New refuse contract adds weekly recycling, electronic/household waste services
Brock A. Stein | 8/2/2017, 11:44 a.m.
The City of Joliet has approved a new 10-year contract with Waste Management for household garbage pick-up that will add new services while also lowering the cost the city pays per household.
Under the terms of the new contract, the city will pay $21.70 for waste pick up starting in January 2018. The contract includes annual increases which will top out at $27.10 per month when the contract ends in 2027. The city currently pays $24.64 for waste pick up service per household.
Though that won’t translate to a lower bill, residents will receive new service enhancements under the new contract including expanded service hours, a change to a weekly recycling pick up schedule and the introduction of At Your Door electronic and household hazardous waste pick up. Residents will also continue to receive yard waste pick up and be able to throw out their Christmas trees (for composting), white goods and tires as they can do under the current contract.
Joliet Mayor Bob O’Dekirk reiterated a point from Waste Management officials who said that the new contract will provide residents with the “most comprehensive program in the Chicago metropolitan area.”
In addition, the city will receive an annual $250,000 community support payment from Waste Management that interim city manager Martin Shanahan said would be allocated for its baseball stadium or the Rialto Square Theater.
Joliet Mayor Bob O’Dekirk said that the city was getting “significant savings in light of the fact of all the additional services we’re getting.” He said the community funding would also help with capital improvements that will be needed at Slammer’s Stadium.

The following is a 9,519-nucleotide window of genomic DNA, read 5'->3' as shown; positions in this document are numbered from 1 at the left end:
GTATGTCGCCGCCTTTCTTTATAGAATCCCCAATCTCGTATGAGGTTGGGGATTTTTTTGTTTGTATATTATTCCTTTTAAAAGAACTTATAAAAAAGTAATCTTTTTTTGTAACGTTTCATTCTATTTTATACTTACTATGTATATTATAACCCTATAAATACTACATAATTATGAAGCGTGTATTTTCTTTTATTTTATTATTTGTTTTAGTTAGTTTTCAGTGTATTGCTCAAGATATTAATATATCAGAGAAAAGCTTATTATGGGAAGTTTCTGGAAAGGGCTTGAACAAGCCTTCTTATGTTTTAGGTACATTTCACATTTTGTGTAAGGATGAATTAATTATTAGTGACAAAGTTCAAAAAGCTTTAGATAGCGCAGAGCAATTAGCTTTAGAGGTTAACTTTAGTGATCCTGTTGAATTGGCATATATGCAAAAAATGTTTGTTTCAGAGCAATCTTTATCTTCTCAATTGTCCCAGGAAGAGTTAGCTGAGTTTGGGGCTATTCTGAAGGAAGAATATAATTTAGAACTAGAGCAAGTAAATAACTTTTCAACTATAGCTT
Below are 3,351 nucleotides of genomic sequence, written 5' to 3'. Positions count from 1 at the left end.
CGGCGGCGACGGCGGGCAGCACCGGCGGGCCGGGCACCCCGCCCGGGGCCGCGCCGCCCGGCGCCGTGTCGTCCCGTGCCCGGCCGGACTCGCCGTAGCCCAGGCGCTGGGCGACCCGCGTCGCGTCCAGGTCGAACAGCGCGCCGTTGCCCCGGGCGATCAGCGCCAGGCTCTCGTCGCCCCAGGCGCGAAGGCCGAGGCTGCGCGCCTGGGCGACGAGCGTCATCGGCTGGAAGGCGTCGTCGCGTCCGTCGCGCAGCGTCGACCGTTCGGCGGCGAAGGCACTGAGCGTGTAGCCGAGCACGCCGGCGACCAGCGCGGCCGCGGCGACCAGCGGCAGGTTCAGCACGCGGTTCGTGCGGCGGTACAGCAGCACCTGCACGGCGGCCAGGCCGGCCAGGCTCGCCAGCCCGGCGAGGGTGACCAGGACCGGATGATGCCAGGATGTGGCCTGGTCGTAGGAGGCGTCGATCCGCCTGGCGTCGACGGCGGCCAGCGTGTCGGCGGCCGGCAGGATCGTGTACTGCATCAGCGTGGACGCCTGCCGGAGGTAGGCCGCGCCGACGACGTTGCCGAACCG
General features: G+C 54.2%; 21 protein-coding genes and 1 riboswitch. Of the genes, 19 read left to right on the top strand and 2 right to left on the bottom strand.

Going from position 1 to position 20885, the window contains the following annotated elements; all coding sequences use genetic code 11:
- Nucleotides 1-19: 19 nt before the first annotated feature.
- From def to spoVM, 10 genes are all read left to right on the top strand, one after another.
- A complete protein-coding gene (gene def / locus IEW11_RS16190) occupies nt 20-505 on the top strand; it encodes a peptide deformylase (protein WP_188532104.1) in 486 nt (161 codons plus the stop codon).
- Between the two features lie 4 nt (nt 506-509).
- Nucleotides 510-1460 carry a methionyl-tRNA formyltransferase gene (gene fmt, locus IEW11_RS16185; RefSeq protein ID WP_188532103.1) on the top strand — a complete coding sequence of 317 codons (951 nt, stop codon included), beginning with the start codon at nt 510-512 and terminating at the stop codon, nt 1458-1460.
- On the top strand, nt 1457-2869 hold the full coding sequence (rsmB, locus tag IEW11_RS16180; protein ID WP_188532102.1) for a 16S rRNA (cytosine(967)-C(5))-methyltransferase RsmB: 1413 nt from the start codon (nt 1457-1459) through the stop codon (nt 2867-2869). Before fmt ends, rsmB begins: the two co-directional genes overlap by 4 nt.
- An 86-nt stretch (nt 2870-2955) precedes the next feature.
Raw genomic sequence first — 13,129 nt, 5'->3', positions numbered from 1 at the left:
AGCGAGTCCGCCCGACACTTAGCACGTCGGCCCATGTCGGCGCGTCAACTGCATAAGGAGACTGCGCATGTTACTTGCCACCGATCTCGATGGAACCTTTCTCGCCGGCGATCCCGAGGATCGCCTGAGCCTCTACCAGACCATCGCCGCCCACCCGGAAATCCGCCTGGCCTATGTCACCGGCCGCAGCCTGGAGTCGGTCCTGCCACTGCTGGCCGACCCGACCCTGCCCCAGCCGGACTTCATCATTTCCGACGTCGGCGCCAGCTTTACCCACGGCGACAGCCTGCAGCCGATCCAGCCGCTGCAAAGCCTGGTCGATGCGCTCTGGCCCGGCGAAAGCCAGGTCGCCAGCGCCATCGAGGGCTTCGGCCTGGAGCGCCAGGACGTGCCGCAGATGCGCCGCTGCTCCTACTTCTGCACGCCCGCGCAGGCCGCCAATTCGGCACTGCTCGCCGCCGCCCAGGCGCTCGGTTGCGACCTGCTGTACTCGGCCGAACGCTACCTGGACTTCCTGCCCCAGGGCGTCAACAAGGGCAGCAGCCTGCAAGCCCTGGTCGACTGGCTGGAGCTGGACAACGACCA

The city’s rates will also be lower than nearby towns like Lockport ($22.37) and Shorewood ($24) who offer similar refuse services for their residents.
The plan however does not restore alley pick up for residents in some parts of the city.
Shanahan said that restoration of that service would have required a significant monetary investment including about $200,000 for tree trimming and another $6 million in street resurfacing. He also estimated a 10-year cost of about $30 million to maintain the alleys which would have added about $1.17 for each household in the city.
O’Dekirk said that for those residents with alleys there are few good options for trash pick-up especially for homes without a driveway.
“It is difficult to get the garbage out unless you keep it up front to get it from the alley to the front of the house,” he said noting that the options range from “dragging” the garbage can through the yard to the front of the house or pulling it through the alley and down the street.
“And because we don’t plow the alleys in the winter time that becomes really difficult especially for senior citizens,” said the mayor.